Poster board backdrops

Discussion in 'Photos & Videos' started by Pitchwife, Jan 4, 2005.

  1. Pitchwife

    Pitchwife Dreamer

    I am thinking of using poster board (actually it's heavy cardboard) to paint my backdrop on. the pros are that it is flexable to go around the rounded corneers, it is easily mounted to the wall and can also be easily removed and it can be laid flat to do the actual painting. The cons are duribility and covering the joints. Has anyone ever tried anything like this?
  2. Matthyro

    Matthyro Will always be re-membered

    I have and you need some good frame work to hold it in place because without it the card tends to warp. My preference now is to use 1/8th masonite as it can be curved for the corners too.
  3. spitfire

    spitfire Active Member

    You can also use thin flexible plastic sheet from a sign supply shop. Don't buy from your LHS or you'll pay too much since they deal in smaller sizes. I used masonite for my backdrop, but it was full sheets, 4x8 and at that size it barely flexed at all - certainly not enough. So now, I have square corners, because I just found out about the plastic idea after I'd done the masonite. :cry: :cry:

  4. ezdays

    ezdays Out AZ way

    Just got a great idea on this. Wait until the next election comes. Every street corner in town will be plastered with signs, some small, but many pretty big, 2' x 4' or even larger. Some are cardboard, but many are signboard and they all seem to stay stiff even after a rain. Wait until the morning after the election and help yourself, don't do it before then or you could wind up in the pokey since that it against the laws in most places. You will be doing them and the enviroment a favor. And the price is right. :thumb: :thumb:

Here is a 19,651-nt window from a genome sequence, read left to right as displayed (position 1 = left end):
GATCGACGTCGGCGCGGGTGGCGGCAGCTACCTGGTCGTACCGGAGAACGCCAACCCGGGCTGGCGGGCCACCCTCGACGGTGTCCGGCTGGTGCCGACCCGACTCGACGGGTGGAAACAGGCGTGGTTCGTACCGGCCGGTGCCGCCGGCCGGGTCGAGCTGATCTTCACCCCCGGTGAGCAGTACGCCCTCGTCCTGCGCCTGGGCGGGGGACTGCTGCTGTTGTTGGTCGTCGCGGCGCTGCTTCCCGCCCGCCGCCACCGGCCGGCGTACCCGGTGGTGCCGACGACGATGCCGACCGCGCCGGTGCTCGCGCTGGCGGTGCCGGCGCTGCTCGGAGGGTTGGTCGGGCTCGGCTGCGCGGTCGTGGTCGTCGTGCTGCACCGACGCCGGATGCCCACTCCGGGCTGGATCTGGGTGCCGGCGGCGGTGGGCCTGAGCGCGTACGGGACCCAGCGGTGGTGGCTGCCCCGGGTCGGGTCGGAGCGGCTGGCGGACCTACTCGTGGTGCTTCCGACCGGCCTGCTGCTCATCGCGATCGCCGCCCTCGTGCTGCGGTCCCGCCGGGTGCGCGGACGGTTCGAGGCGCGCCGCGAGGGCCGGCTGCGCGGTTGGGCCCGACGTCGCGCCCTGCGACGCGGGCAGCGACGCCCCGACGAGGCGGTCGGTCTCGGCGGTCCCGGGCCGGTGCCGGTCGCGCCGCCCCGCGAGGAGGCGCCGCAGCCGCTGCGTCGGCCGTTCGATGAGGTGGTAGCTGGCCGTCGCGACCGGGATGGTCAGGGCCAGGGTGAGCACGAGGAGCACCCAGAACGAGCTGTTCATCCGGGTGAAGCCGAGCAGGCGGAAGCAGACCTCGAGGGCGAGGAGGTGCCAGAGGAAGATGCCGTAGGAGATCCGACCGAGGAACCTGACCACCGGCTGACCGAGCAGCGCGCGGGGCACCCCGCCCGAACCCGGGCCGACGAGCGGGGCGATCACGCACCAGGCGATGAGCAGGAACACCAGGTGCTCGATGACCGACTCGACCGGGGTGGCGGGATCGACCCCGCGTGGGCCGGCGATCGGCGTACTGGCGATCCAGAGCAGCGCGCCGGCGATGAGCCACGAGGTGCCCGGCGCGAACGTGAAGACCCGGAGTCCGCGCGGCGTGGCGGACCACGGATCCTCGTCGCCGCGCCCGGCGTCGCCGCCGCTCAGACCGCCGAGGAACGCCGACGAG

Unlike Val, I haven't started my backdrop yet, but I think I'm going to wait, There's a local election coming up soon. :wave: :wave:
  5. seanm

    seanm Member

    I guess Masonite in full sheets won't bend enough, but I ripped mine into 16" strips and it bends REAL easy! I even have one place that needed an S curve and it worked. I used joint compound and some joints are better then others, but they are mostly hidden after painting.

  6. Fred_M

    Fred_M Guest

    I use a matte board which is already sky blue. It can be purchased at Hobby Lobby and is 2X heavier than poster board and bends corners easily. The straights will need need supported with slats. Fred
  7. Pitchwife

    Pitchwife Dreamer